The Great Gatsby Symbolism

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“Gin was the national drink and sex the national obsession” was how the New York Times described America during the roaring ‘20’s. During this decade of economic prosperity, America went through a dramatic social and political change. This was the setting in which one of the greatest classics in literature, The Great Gatsby by F. Scott Fitzgerald, was written in. The Great Gatsby takes place in two fictional towns, West Egg and East Egg, in New York in the summer of 1922. The story is told by the narrator, Nick Carraway, who moves to West Egg from the midwest in hopes of seeking a fortune in the bond business. Nick lives in a modest home next to an enormous mansion owned by a man named Jay Gatsby, who Nick befriends and helps with getting back with a long-time lover, Daisy Buchanan. Fitzgerald is famous for his use of colors as symbolism in the novel. Color runs throughout the novel, and it represents a much deeper meaning than most people see. The use of color symbolism is one of the most important aspect that defines this book, as the hues itself often reveal a character’s intentions, exposes traits unique to a character, and expresses the inner thoughts of characters without explicitly stating so.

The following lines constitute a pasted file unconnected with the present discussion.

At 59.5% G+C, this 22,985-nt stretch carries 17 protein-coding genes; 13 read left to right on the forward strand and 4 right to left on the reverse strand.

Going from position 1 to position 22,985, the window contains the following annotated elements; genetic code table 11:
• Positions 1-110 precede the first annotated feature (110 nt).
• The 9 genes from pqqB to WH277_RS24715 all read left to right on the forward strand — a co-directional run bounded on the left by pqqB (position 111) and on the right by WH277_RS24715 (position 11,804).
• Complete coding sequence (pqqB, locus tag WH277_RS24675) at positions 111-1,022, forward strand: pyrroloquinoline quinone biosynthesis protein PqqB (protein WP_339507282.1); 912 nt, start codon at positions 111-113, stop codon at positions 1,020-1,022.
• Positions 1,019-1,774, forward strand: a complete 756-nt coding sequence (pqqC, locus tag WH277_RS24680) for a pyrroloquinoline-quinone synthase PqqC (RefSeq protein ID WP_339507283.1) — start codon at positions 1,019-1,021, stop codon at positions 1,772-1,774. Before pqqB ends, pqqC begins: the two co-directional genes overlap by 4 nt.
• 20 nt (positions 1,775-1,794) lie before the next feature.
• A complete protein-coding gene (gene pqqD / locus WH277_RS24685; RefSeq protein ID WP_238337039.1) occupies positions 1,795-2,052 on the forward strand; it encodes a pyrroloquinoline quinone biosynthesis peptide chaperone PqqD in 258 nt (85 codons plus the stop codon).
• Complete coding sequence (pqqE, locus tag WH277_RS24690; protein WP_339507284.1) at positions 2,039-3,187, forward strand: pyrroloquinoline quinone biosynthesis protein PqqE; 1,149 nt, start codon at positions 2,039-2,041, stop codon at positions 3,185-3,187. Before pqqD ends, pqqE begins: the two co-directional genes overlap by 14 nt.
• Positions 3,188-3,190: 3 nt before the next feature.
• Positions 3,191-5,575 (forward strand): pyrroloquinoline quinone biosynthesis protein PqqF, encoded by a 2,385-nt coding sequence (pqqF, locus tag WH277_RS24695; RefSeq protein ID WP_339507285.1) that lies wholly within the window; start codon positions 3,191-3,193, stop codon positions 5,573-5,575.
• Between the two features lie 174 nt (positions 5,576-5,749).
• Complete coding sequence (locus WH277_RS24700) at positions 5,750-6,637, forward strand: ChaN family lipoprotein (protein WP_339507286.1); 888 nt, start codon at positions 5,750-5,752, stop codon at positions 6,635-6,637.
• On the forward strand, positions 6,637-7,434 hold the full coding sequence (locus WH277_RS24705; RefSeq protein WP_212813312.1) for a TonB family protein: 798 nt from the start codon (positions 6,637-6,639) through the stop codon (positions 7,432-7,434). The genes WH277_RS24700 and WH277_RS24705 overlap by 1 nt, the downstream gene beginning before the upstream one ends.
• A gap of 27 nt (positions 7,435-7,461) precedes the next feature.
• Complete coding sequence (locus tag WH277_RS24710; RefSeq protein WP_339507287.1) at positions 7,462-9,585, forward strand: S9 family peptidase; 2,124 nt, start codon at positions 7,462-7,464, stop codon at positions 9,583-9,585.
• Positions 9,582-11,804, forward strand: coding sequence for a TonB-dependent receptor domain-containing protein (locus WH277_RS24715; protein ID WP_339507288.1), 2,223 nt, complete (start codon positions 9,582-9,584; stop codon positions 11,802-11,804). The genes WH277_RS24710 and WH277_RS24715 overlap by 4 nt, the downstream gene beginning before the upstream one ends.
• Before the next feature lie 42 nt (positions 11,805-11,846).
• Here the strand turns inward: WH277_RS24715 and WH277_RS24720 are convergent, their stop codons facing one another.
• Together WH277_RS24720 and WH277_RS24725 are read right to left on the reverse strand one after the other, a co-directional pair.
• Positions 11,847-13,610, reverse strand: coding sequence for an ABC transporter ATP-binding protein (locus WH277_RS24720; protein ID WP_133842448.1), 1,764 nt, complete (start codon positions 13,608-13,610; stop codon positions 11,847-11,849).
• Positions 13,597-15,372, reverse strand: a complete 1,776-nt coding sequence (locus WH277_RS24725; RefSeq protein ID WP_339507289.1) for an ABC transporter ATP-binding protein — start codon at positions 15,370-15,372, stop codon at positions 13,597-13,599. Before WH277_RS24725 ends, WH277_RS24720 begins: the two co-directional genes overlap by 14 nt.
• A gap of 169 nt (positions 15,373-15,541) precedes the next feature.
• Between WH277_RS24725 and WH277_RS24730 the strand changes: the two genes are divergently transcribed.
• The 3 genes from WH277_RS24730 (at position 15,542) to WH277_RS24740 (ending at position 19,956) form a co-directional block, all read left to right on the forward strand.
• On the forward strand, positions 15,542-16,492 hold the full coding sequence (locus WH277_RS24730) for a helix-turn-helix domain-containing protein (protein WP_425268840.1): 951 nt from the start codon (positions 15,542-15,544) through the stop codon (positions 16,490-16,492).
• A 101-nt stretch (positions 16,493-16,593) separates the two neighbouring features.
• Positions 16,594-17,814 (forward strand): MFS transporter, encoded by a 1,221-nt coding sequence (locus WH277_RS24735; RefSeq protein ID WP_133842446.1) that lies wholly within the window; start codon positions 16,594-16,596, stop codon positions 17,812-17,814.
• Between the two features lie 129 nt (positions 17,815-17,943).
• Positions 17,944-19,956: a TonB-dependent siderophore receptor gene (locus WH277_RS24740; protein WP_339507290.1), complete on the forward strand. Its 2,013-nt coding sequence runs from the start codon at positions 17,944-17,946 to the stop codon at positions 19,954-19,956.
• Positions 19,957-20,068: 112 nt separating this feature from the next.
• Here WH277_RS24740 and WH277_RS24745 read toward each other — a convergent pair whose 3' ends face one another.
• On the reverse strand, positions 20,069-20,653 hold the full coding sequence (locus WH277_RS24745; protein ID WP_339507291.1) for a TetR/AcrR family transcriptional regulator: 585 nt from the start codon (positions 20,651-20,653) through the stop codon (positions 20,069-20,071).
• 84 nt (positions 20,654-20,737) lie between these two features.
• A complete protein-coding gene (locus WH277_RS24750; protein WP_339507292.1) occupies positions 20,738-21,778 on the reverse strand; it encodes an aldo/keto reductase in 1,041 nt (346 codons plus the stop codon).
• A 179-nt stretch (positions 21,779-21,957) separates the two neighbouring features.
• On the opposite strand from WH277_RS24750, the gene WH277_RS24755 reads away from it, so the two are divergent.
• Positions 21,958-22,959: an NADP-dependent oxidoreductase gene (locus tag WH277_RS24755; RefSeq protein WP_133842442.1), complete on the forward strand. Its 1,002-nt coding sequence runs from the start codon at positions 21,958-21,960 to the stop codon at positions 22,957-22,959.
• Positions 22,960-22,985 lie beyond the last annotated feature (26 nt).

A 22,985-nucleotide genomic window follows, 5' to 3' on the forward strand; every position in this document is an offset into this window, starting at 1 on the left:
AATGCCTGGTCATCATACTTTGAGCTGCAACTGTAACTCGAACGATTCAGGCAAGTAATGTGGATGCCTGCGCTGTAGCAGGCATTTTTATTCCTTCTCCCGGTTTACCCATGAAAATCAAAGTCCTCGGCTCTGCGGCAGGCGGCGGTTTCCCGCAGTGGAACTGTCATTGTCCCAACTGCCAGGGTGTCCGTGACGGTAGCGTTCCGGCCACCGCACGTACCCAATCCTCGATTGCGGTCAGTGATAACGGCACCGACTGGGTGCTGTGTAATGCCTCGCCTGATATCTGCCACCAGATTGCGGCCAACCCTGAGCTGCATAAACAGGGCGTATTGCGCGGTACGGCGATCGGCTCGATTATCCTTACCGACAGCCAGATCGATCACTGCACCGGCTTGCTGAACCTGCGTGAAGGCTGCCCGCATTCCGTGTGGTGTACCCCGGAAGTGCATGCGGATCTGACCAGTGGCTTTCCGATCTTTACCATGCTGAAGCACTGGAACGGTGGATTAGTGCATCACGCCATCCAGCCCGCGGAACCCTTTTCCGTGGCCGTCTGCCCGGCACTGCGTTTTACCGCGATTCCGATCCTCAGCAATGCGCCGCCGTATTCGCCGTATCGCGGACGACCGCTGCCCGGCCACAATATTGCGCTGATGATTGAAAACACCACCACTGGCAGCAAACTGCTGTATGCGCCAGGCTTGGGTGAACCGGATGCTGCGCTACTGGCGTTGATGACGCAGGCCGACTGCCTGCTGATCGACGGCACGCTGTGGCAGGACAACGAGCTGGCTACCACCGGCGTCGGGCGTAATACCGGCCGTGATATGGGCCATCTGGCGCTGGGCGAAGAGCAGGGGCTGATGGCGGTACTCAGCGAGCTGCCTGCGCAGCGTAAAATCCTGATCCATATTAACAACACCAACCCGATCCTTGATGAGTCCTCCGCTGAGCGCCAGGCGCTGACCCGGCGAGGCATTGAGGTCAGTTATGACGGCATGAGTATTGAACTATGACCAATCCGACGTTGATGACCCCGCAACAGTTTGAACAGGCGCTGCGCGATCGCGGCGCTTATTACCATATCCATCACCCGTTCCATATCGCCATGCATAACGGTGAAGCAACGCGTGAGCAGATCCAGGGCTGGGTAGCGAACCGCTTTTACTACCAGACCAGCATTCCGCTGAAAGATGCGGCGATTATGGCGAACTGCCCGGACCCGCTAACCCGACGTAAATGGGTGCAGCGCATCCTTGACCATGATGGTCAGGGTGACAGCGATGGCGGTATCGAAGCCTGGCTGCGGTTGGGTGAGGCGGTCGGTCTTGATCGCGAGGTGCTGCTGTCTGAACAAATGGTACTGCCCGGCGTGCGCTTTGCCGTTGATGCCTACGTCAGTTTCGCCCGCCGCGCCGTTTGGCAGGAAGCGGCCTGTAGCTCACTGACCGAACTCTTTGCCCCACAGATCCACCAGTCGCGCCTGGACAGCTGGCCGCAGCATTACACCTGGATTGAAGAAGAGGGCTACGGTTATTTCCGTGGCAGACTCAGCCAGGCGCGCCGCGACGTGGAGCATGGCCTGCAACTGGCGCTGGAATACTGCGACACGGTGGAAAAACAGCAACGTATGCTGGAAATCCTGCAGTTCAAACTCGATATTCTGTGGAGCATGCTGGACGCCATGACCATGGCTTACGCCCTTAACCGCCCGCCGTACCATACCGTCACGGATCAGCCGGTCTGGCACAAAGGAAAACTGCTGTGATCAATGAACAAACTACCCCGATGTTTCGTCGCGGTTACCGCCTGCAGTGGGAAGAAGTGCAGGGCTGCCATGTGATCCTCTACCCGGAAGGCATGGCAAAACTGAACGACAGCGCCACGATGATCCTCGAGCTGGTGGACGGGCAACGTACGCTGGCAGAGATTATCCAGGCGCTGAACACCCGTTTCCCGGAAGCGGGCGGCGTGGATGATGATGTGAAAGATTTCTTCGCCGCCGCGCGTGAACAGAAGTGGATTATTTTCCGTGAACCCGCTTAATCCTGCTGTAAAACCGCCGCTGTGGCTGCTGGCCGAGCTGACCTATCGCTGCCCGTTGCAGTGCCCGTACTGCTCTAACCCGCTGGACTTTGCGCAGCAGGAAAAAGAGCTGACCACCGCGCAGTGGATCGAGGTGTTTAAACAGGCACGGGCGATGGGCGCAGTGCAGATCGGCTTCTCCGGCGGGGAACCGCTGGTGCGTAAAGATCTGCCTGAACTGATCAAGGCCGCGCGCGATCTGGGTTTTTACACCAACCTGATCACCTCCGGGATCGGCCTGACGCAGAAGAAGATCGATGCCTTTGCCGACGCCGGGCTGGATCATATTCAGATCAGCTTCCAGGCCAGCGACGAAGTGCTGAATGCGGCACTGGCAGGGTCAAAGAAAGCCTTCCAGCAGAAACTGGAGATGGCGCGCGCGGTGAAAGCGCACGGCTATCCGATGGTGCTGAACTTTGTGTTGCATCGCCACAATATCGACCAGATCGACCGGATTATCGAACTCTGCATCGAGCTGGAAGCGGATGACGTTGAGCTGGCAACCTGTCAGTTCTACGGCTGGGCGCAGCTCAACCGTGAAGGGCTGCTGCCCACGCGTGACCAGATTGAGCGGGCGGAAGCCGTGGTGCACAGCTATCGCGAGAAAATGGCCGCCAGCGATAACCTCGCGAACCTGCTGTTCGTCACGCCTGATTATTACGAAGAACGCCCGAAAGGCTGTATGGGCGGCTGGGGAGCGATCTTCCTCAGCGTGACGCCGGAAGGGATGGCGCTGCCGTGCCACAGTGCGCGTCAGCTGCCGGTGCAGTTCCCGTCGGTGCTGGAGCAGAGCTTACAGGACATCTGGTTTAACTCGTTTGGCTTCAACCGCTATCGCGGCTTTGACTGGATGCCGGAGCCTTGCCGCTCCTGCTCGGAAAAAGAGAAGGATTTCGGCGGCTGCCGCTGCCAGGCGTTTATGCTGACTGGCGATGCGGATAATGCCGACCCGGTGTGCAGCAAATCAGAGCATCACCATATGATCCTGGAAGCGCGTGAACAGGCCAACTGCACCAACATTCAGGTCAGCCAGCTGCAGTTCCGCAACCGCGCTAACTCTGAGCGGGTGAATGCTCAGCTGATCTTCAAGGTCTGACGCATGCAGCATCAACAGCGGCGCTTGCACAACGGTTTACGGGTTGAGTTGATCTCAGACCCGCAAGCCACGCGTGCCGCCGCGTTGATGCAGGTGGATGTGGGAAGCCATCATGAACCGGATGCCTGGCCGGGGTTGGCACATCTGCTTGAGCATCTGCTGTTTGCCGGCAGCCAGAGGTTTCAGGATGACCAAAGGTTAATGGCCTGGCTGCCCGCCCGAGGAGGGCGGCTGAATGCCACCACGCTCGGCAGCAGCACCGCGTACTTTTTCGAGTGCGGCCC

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In the Great Gatsby, the color green runs throughout the novel and symbolizes Jay Gatsby’s intentions and goals. From the beginning of the novel, Gatsby’s sole pursuit is to get back in love with his previous lover, Daisy. In fact, the first time the color green is mentioned in the novel is at the very end of chapter one. When Nick is on his way back from dinner, he sees Gatsby on his own lawn peering across the bay that separates East and West Egg. Nick glances across the bay to see what Gatsby was looking at, but Nick saw “nothing except a single green light, minute and far away, that might have been the end of a dock” (21). As a matter of fact, the dock actually belongs to Daisy, with whom Gatsby is infatuated with, and the “single green light” symbolizes the hopes and dreams that Gatsby has envisioned for himself and Daisy. It can also be predicted, and later revealed, that his hopes and dreams were unattainable, or as Nick describes it, ‘minute and far away’. Although this quote is short, the symbolism gives it a much deeper meaning, as Gatsby’s main goals and intentions are revealed. Not only does color help reveal Gatsby’s intentions, it also reveals how Gatsby attempts to fulfill those intentions. The color yellow symbolizes money and wealth, which Gatsby epitomizes. For example: his yellow car, yellow tie, and yellow toilet set. Knowing that Daisy enjoys herself in a luxurious lifestyle, Gatsby uses his immense wealth to impress Daisy. While Gatsby was conversing with Nick, he even says, “[Daisy’s] voice is full of money” (120), and Nick agrees, describing Daisy as a “golden girl” (120). Gatsby knows that the only thing Daisy loves is money, and he goes to extreme ends to build up his wealth. For example, Jordan Baker, a friend of Nick’s, explains that “Gatsby bought [the] house so that Daisy would be just across the bay” (78). Gatsby clearly attempts to appeal to Daisy through the means of wealth, buying a mansion right across the bay from Daisy’s house. Gatsby’s impulsiveness emphasizes his love for Daisy, and this clearly shows his ambitions. Furthermore, it reveals why Gatsby involves himself in bootlegging and what his intentions are with the money he earns. In short, the colors green and yellow runs throughout the novel and complements each other. They both symbolize the intentions of a character and how they plan to achieve those intentions. In this particular case, green symbolizes Gatsby’s unachievable dreams, and yellow symbolizes Gatsby’s fruitless attempts at chasing said dreams.